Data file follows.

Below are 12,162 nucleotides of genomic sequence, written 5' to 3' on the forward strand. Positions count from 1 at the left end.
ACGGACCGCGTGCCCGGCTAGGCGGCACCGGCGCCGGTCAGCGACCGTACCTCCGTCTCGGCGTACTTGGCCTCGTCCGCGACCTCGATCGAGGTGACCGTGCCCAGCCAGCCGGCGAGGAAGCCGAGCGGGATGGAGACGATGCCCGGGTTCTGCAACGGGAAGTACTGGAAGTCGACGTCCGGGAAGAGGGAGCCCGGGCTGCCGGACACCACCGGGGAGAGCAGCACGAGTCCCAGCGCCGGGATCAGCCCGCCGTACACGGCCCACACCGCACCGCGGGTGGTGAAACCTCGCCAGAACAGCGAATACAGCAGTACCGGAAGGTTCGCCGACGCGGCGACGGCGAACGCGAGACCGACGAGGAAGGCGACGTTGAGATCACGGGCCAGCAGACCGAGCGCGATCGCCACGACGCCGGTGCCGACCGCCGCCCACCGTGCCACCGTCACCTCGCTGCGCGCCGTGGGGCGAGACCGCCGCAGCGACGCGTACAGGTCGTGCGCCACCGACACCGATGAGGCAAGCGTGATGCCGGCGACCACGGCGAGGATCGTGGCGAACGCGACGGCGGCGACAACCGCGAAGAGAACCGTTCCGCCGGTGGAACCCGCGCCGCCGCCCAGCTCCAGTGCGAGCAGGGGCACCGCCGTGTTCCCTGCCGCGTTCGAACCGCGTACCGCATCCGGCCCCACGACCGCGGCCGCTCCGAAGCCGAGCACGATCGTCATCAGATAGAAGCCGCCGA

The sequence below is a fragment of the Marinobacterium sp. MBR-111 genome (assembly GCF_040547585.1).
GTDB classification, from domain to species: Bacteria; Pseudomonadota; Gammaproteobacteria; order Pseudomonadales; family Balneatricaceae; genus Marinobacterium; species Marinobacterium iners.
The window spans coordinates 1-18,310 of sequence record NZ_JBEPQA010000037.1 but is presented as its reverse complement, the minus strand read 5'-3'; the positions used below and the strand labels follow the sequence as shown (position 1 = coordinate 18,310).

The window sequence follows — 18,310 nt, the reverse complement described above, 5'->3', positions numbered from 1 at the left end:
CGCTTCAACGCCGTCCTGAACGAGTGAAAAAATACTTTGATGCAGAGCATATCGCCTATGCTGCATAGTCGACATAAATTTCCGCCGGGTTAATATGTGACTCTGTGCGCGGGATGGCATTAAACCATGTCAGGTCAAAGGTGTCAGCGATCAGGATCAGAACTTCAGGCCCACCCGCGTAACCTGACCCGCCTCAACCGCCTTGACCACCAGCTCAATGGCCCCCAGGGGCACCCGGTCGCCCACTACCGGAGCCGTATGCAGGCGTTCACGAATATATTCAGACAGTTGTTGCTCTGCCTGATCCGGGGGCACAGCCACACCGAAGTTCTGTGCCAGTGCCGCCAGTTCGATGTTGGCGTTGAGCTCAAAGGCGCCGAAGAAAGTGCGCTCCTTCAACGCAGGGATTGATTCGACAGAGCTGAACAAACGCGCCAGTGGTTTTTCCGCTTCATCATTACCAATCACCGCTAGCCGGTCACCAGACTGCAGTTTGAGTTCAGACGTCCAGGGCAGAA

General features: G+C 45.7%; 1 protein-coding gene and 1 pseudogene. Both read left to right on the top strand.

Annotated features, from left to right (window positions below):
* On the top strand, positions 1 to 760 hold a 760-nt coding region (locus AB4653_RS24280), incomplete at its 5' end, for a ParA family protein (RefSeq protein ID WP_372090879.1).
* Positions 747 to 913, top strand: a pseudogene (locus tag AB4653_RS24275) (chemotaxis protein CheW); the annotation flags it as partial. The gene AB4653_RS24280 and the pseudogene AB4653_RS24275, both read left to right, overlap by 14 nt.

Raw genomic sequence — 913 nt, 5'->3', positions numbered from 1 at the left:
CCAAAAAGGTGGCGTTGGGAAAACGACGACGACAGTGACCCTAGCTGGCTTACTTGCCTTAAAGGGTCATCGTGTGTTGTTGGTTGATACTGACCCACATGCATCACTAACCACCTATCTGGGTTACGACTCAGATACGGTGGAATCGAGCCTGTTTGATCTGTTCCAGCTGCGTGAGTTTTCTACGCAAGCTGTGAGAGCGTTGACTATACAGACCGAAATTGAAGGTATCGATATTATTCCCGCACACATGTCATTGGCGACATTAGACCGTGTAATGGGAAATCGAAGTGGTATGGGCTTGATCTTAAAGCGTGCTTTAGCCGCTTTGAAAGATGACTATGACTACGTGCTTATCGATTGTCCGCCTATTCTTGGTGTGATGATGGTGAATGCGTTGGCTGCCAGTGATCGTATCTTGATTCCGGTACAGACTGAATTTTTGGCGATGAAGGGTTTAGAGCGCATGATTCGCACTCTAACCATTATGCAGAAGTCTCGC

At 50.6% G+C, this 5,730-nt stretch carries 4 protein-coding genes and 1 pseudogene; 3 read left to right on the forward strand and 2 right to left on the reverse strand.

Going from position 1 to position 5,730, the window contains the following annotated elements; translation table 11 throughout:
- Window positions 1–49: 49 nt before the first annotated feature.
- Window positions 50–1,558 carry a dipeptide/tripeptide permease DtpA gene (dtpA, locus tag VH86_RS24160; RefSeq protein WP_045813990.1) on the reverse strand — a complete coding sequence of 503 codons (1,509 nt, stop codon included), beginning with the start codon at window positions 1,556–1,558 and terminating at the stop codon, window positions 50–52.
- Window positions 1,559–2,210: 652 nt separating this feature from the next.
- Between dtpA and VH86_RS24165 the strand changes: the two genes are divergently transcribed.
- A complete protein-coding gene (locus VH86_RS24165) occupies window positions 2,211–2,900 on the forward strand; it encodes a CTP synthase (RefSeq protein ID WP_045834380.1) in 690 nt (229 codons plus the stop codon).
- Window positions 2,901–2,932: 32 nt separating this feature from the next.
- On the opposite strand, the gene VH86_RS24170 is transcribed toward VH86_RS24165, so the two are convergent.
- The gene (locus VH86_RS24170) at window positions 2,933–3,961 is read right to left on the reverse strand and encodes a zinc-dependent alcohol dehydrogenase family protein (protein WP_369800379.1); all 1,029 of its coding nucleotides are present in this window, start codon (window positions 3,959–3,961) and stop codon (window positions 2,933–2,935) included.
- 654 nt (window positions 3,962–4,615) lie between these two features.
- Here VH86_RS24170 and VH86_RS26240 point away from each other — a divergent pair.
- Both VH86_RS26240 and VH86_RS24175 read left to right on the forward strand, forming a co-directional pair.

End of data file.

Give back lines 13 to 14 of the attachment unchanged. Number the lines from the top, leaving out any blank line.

CCAAAAAGGTGGCGTTGGGAAAACGACGACGACAGTGACCCTAGCTGGCTTACTTGCCTTAAAGGGTCATCGTGTGTTGTTGGTTGATACTGACCCACATGCATCACTAACCACCTATCTGGGTTACGACTCAGATACGGTGGAATCGAGCCTGTTTGATCTGTTCCAGCTGCGTGAGTTTTCTACGCAAGCTGTGAGAGCGTTGACTATACAGACCGAAATTGAAGGTATCGATATTATTCCCGCACACATGTCATTGGCGACATTAGACCGTGTAATGGGAAATCGAAGTGGTATGGGCTTGATCTTAAAGCGTGCTTTAGCCGCTTTGAAAGATGACTATGACTACGTGCTTATCGATTGTCCGCCTATTCTTGGTGTGATGATGGTGAATGCGTTGGCTGCCAGTGATCGTATCTTGATTCCGGTACAGACTGAATTTTTGGCGATGAAGGGTTTAGAGCGCATGATTCGCACTCTAACCATTATGCAGAAGTCTCGC

At 50.6% G+C, this 5,730-nt stretch carries 4 protein-coding genes and 1 pseudogene; 3 read left to right on the forward strand and 2 right to left on the reverse strand.